This is the technique currently used by most physical therapists to evaluate a correct PFM contraction and was first described by Kegel as a method to evaluate PFM function.9,22 He placed one finger in the distal one third of the vagina and asked the woman to lift inward and squeeze around the finger. Kegel did not use this method to measure PFM strength. He used vaginal palpation to teach women how to contract their PFM and classified the contraction qualitatively as correct or not correct. For measuring PFM strength, he developed the “perineometer,” a pressure manometer, which measured the ability of the PFM to develop vaginal squeeze pressure.9
Van Kampen et al48 reported that since Kegel first described vaginal palpation as a method to evaluate PFM function, more than 25 different vaginal palpation methods have been developed. Some examiners use one finger, and others use 2 fingers. Worth et al49 and Brink et al50 have evaluated pressure, duration, muscle “ribbing,” and displacement of the examiner's finger in a specific scoring system.
There has been no systematic research to determine the best method of vaginal palpation to assess the ability to contract. This may be because, in the context described here, vaginal palpation is used only to determine qualitatively whether or not there is a muscle contraction (Fig. 3).
Ultrasound and MRI.
More recently, real-time diagnostic ultrasound and MRI have been used to evaluate PFM action during contraction.23,43–49,51–55 Ultrasound can be performed either with the probe placed suprapubically or at the perineum (curved-array ultrasound probe, 3.5 and 5 MHz, and vaginal probe, 7.5 MHz) or with the probe inserted into the vagina or rectum (linear or end-firing probe, 5 and 7.5 MHz)56–58 (Fig. 4). Magnetic resonance imaging can be conventional (2-dimensional image acquisition), ultrafast image acquisition, or 3-dimensional image acquisition.56 Bø et al,23 using dynamic MRI, could not confirm displacement of 2 to 4 cm of the PFM estimated by Kegel after vaginal palpation in a supine position.22 With the subjects in a sitting position, a mean inward lift of the PFM of 10.8 mm (SD=6.0) was measured by MRI. This finding corresponds with results from a recent study using ultrasound where a mean lift of 11.2 mm (95% confidence interval=7.2–15.3) was visualized with the subjects positioned supine.59 Further testing of responsiveness, reproducibility, and validity of data obtained with these methods needs to be done, particularly to understand the implications of subject position on the different displacement values, but there is consensus that both ultrasound and MRI should be considered an investigational imaging technique in the evaluation of female urinary incontinence and pelvic-floor dysfunction.56 Ultrasound is increasingly being used clinically because this technology is becoming more economically available to physical therapists.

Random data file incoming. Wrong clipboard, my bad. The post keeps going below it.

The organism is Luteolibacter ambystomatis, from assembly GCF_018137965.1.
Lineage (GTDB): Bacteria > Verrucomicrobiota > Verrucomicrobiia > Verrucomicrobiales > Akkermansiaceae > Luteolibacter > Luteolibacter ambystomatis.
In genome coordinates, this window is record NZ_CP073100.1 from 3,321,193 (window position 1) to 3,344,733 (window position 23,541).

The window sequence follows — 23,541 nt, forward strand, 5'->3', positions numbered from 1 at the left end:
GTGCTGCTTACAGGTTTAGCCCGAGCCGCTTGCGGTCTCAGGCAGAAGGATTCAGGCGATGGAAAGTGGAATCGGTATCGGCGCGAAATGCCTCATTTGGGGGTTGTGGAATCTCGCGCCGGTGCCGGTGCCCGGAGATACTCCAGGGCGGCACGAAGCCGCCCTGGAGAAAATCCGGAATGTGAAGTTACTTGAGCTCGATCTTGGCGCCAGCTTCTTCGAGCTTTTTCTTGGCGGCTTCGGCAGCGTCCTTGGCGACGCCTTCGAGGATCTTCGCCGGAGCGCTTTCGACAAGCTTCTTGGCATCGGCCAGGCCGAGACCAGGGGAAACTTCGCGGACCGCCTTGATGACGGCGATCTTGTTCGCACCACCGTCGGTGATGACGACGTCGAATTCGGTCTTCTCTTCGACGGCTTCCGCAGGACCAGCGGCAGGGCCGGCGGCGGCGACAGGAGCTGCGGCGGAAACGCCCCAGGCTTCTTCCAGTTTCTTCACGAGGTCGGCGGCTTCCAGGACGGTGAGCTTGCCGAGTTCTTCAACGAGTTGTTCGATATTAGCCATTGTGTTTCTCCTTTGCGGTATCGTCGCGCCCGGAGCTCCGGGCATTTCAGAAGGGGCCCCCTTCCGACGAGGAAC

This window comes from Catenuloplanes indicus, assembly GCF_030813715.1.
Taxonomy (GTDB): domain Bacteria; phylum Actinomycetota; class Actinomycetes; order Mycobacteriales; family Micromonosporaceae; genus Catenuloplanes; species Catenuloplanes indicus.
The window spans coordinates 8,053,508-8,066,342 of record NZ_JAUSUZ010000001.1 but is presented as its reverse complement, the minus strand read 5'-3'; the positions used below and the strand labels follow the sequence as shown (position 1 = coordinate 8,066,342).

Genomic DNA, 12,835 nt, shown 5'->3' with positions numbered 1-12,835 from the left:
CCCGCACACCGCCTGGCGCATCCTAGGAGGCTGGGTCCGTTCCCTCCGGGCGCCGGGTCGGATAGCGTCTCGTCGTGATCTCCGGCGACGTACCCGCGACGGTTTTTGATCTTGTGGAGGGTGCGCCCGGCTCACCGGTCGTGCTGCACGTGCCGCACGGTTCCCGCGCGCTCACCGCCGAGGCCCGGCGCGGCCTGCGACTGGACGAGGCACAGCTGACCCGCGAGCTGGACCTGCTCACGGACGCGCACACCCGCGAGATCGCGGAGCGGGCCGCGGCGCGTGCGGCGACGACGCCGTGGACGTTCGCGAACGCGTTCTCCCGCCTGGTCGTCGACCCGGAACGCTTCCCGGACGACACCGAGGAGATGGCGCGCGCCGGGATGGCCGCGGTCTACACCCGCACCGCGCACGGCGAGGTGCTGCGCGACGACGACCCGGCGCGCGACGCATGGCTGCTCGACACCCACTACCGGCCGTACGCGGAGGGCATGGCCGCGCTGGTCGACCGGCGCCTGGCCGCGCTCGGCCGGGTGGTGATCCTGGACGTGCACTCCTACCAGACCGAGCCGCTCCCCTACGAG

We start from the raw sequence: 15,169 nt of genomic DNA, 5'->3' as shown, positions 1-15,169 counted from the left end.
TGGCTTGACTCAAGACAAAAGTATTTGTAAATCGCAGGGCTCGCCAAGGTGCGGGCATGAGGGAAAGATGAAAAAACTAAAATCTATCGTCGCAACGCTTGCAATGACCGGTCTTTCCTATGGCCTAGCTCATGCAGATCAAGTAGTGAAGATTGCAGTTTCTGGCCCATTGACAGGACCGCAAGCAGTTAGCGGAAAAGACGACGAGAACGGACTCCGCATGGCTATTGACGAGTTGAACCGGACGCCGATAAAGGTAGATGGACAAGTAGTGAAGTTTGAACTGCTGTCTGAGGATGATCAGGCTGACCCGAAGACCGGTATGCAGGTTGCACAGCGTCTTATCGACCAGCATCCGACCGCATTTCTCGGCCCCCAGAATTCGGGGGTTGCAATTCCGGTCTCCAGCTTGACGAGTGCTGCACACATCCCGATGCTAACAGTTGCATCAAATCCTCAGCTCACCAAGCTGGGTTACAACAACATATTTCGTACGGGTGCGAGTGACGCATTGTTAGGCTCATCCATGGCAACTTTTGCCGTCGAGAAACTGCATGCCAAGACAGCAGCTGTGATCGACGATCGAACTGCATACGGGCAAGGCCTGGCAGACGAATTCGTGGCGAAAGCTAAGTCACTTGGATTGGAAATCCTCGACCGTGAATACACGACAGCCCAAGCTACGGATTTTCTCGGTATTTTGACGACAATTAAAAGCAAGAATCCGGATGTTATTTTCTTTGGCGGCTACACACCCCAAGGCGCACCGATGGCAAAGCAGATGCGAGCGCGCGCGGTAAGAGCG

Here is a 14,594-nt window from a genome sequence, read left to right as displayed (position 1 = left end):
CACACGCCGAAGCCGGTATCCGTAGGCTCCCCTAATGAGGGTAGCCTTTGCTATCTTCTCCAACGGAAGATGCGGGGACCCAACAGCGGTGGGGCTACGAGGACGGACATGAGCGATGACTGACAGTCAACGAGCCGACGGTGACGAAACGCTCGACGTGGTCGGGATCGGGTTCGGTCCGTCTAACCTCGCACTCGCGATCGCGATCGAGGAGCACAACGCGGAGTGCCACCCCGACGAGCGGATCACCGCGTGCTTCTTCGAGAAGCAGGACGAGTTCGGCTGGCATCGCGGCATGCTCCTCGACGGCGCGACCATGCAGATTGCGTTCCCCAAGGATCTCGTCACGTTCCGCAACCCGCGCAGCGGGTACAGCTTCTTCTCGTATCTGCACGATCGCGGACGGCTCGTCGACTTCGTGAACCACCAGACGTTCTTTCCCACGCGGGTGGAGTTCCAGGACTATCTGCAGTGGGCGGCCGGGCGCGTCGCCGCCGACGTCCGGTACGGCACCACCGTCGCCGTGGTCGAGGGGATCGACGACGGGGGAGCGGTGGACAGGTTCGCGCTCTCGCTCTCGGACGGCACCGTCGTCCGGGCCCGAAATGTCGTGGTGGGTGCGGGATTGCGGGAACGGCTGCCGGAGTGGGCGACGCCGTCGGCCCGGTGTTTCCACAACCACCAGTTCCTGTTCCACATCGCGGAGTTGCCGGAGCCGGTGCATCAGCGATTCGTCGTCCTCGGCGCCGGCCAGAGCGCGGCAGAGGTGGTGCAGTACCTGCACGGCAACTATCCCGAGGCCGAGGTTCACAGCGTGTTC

Electromyography can be used to measure the electrical activity of skeletal muscles and is a direct representation of the outflow of motoneurons in the ventral horn in the spinal cord to the muscles as a result of either voluntary or reflex PFM contraction. Electromyographic measurement can be conducted with either surface or intramuscular electrodes.60,61 Surface electrodes are recommended to measure the activity of large, superficial muscles, whereas the use of intramuscular electrodes (needle or wire) is the method of choice to detect activity from muscles that are small or located deep within the body (eg, the PFM).60 In clinical practice, however, surface electrodes on a vaginal probe are most commonly used due to the high sensitivity of the perineal region and skills required for using wire or needle electrodes (Fig. 5).
Several types of apparatus and different techniques of surface EMG,62–64 wire EMG,21,25,65 and concentric needle EMG66–68 have been used to measure PFM activity. In general, the number of activated motor units increases with increasing force when the muscle force is low, whereas frequency of firing of motor units increases at high force levels. It is reasonable, therefore, to expect that electrical activity may represent the level of force developed by the muscle.60 However, Turker60 recommended that researchers be cautious about using the EMG information as the absolute measure of force because most muscles give nonlinear responses. Turker60 also stated that comparison of single motor unit data among and within subjects on different occasions is highly unlikely, but that it is possible to compare firing and synaptic characteristics of motor units that have similar recruitment thresholds. Podnar and Vodusek68 recommended concentric needle EMG as the most informative test to detect PFM denervation or reinnervation.